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A world of heritage awaits your exploration at Far East Square.

Visit Singapore's first street museum - The Fuk Tak Chi Museum lovingly restored by craftsmen from China and Malaysia, specially brought in to recreate the spirit of that era.

Built in 1824 by the Hakka and Cantonese immigrants five years after the founding of the modern city in 1819, this Singapore's oldest temple was dedicated to Tua Pek Kong catering to the religious needs of both the Confucianists and Taoists. 

In August 1998, the building was restored and converted into a museum featuring rich Chinese history and culture with artifacts on the lives of early Chinese migrants in Singapore.  

Stop here for an up-close look at over 200 artifacts donated by residents in Chinatown, which will give you a glimpse into the way of life of the early immigrants.

Brief History
Between 1820 and 1824, Cantonese and Hakka immigrants installed a shrine of the deity Tua Pek Kong at the current site. It was one of the first stops for immigrants coming from China. As soon as they arrived here, they went to the shrine to offer their thanksgiving for their safe journey to Singapore. The shrine was initially housed in a non-concert structure but as donations poured in, the old structure was demolished and in 1969, there was a complete restoration of the temple.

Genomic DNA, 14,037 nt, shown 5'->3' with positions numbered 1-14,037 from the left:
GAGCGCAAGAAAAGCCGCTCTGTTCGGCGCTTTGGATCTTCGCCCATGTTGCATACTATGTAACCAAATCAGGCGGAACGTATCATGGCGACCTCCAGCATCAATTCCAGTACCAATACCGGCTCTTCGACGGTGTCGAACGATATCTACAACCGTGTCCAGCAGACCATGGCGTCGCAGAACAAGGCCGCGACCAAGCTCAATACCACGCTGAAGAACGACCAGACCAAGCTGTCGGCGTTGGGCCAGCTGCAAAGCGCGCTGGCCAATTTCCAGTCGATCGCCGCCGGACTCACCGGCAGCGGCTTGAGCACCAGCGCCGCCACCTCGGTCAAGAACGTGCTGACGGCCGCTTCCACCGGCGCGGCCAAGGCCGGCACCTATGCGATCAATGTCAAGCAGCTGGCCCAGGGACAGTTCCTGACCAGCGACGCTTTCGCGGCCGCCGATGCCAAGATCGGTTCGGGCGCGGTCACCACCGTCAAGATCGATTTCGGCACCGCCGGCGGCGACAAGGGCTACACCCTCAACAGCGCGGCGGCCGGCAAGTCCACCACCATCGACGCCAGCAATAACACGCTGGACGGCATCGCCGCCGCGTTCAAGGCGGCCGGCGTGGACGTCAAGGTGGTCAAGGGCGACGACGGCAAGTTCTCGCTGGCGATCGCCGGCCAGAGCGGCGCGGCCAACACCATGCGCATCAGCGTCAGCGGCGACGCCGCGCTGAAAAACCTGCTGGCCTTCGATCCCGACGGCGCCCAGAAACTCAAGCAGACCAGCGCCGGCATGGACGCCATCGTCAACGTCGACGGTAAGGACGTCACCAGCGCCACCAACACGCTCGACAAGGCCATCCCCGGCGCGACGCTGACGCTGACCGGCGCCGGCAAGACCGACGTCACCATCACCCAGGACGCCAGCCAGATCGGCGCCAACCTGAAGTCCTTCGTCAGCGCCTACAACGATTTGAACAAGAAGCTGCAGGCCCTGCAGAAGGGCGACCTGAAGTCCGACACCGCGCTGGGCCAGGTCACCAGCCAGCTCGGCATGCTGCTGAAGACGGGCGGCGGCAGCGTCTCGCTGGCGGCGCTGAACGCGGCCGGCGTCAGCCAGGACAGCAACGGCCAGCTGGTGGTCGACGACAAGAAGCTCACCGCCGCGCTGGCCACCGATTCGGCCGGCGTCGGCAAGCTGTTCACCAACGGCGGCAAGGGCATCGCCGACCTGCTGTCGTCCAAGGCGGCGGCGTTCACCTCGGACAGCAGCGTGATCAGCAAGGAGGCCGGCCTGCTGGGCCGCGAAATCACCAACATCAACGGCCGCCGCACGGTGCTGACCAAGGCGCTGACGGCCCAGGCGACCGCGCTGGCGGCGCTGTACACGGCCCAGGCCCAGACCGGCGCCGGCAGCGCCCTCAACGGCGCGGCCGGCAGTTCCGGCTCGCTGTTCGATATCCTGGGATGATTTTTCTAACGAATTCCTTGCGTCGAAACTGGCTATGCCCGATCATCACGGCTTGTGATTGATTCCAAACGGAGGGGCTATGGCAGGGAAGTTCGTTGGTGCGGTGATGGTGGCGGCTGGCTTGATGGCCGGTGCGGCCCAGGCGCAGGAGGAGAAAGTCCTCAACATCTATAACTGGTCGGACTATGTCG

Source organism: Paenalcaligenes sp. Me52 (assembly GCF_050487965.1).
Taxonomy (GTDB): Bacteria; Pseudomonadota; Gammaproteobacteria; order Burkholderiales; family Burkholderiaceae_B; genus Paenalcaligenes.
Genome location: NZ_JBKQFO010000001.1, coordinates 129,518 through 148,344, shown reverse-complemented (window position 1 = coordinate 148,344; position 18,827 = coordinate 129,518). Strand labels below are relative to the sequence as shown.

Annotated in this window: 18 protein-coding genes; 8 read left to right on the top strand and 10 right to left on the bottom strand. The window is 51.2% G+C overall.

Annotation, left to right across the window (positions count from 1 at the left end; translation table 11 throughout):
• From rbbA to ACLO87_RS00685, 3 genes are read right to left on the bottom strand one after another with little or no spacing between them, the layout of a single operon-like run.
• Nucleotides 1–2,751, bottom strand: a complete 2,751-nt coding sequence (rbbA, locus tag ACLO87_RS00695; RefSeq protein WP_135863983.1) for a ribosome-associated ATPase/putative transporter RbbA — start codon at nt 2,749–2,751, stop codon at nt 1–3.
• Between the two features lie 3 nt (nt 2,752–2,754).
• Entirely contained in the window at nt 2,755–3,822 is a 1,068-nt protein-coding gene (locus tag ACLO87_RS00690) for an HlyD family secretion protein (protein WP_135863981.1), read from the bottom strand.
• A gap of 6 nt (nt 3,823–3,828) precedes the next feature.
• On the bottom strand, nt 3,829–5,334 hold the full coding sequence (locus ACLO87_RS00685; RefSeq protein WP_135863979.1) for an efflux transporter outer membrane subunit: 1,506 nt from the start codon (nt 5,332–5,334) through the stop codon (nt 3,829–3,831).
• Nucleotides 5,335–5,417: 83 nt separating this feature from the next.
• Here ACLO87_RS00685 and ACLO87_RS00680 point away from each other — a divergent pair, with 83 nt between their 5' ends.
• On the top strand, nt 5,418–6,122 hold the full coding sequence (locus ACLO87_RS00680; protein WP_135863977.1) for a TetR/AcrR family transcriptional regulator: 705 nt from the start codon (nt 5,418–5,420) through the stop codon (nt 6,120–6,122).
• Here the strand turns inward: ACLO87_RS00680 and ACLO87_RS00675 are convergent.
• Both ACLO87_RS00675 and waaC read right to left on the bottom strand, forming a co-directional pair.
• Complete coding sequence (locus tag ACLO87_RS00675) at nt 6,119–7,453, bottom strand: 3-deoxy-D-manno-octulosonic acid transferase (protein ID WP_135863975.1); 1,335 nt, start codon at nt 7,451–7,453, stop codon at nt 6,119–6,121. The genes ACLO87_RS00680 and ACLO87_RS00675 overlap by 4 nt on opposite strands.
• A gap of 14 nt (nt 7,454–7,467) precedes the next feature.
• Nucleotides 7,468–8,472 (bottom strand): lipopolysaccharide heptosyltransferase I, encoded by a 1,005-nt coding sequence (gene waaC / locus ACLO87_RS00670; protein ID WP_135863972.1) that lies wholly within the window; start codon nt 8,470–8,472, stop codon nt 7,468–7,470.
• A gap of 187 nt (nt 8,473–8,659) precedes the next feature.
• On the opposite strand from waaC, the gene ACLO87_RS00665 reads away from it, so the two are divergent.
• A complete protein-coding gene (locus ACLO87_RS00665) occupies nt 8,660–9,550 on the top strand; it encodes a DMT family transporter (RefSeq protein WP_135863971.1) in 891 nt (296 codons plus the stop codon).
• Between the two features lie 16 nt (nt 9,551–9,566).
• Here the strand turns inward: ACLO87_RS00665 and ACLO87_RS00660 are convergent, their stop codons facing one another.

Click here for more Fuk Tak Chi Museum pictures.

Admission price: FREE
Opening hours: Daily 10am to 10pm
Address: Far East Square, 76 Telok Ayer Street
Nearby Station: Raffles Place MRT Station & Telok Ayer MRT Station

Click here to view the full list of stores operating during the Circuit Breaker.

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"Wu xing" in Chinese or Five Elements
Strategically positioned at Far East Square, the Fire Gate, Earth Gate (The Pavilion), Metal Gate, Water Gate and Wooden Gate (Fuk Tak Chi Museum) represent the movements, actions and changes at every level of life.